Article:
Figure skating club on solid footing

Many hands make light work, and having many coaches works just fine for the local Border Skating Club.
Another season of recreational and competitive figure skating got underway at the Ice for Kids Arena here recently, with nearly 135 youngsters carving a place for themselves in the popular sport.
“Our numbers are outstanding,” said nine-year veteran coach Tanis Williamson. “To have waiting lists for programs in a town this size is amazing.”
The local club is split up into two groups—with CanSkate and advanced CanSkate participants coming under the recreational heading while the junior and senior skaters mostly are competition-based (although they have the option of remaining non-competitive).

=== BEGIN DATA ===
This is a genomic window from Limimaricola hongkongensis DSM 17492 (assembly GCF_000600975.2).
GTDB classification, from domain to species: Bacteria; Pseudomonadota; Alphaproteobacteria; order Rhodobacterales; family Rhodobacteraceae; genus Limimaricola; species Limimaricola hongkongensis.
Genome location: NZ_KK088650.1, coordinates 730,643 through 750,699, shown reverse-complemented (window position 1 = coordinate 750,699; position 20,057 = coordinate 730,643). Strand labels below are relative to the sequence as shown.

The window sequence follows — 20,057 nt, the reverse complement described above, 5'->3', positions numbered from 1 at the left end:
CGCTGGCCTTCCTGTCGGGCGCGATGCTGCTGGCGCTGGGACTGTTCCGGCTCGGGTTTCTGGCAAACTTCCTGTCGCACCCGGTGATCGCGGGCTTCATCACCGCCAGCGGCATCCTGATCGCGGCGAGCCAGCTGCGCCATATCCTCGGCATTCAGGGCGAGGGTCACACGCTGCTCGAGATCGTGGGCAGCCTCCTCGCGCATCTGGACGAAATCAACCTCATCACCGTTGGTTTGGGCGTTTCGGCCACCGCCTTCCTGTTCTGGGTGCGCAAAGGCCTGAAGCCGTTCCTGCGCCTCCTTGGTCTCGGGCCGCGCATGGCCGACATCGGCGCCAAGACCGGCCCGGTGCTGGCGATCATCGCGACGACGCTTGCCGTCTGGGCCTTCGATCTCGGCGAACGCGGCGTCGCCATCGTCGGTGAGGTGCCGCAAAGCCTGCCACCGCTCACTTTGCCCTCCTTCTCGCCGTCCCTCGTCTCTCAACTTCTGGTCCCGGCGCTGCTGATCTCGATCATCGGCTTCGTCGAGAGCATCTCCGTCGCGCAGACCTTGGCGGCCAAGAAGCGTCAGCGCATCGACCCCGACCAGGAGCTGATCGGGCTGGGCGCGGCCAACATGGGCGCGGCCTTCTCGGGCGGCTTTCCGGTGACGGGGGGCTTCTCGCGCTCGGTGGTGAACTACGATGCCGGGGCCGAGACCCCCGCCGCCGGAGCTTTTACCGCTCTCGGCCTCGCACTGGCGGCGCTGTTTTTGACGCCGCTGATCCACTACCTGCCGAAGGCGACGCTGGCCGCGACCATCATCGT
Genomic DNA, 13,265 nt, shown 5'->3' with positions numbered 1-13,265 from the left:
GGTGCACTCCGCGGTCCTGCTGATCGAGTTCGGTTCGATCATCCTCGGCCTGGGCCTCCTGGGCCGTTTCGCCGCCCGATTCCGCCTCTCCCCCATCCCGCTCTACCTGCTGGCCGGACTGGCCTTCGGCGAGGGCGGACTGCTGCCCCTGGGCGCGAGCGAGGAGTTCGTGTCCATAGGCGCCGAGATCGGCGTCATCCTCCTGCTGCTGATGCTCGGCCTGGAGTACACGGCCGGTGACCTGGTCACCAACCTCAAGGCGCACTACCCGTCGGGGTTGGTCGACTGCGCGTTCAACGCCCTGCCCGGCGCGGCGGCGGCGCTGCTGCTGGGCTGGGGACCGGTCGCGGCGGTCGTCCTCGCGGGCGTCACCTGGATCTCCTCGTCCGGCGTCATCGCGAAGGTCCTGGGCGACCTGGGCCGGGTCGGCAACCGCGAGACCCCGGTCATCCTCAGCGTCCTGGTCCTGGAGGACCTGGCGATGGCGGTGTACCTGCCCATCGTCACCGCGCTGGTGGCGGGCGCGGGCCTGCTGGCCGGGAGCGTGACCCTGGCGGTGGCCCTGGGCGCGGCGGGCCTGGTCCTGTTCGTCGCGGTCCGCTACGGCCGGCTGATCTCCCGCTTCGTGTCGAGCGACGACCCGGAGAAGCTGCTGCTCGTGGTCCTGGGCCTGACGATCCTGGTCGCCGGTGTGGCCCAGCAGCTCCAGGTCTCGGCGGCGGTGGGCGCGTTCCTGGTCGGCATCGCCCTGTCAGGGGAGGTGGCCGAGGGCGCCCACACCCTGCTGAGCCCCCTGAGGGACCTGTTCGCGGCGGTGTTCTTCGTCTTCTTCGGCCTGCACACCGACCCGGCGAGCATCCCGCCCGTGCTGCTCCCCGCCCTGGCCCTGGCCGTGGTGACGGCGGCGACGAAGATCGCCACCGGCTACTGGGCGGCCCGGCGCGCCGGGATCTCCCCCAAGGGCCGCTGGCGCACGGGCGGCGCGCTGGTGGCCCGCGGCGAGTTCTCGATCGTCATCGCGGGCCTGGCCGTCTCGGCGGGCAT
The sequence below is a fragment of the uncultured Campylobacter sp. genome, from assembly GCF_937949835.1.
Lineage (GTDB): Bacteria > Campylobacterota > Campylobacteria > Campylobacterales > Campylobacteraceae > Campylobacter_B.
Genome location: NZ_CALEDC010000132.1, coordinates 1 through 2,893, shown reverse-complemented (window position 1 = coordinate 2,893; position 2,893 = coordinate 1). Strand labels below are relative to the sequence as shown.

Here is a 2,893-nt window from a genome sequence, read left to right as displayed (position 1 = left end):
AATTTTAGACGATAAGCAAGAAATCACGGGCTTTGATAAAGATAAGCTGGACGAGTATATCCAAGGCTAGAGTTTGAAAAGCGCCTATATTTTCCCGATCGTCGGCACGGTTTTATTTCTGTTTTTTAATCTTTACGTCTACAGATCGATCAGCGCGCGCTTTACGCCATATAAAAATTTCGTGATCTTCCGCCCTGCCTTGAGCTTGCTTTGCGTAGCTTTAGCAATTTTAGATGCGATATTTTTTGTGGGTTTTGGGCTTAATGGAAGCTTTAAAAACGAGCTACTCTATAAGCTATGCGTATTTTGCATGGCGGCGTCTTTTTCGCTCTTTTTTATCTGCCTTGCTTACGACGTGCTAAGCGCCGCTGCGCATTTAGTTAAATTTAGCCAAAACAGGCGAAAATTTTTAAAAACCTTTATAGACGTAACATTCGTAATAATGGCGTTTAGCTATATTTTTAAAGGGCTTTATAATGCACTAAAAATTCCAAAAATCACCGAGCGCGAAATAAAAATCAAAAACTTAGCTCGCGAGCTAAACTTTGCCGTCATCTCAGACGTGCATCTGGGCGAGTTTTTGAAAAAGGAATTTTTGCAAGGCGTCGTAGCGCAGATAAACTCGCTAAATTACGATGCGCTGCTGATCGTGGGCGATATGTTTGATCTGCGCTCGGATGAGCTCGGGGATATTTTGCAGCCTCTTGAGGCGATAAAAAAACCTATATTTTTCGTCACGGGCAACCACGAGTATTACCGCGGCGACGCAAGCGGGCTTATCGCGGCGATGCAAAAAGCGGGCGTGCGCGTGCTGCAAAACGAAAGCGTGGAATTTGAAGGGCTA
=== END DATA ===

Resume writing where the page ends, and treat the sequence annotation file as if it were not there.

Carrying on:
Six coaches oversee their own set of students in the competitive group, with some of the instructors also helping out with the younger age categories.
“It’s a great reward to see the kids accomplish what they do in a season,” said Williamson, who is one of the coaches seeing double duty.
“It’s amazing to watch them go from being non-skaters to being able to just go at the end of the year,” she added.
Williamson said the focus of the club has shifted in recent years to incorporate more fun into the skaters’ education on ice.
“We’ve done things like improve the CanSkate program, adding different circuits at the various levels, and other measures to make the club feel less competitive and more recreational throughout,” she noted.
A test day to give skaters a chance to move up in achievement levels will be held in November, with the club’s first meet scheduled for December in Thunder Bay.
Other meets throughout the winter include the regional competition, set for January in Kenora, followed by the Northern Ontario Skating Association’s all-Ontario qualifier in February.
The provincial championship is scheduled for March, with the Thunder Bay Open taking place that same month.

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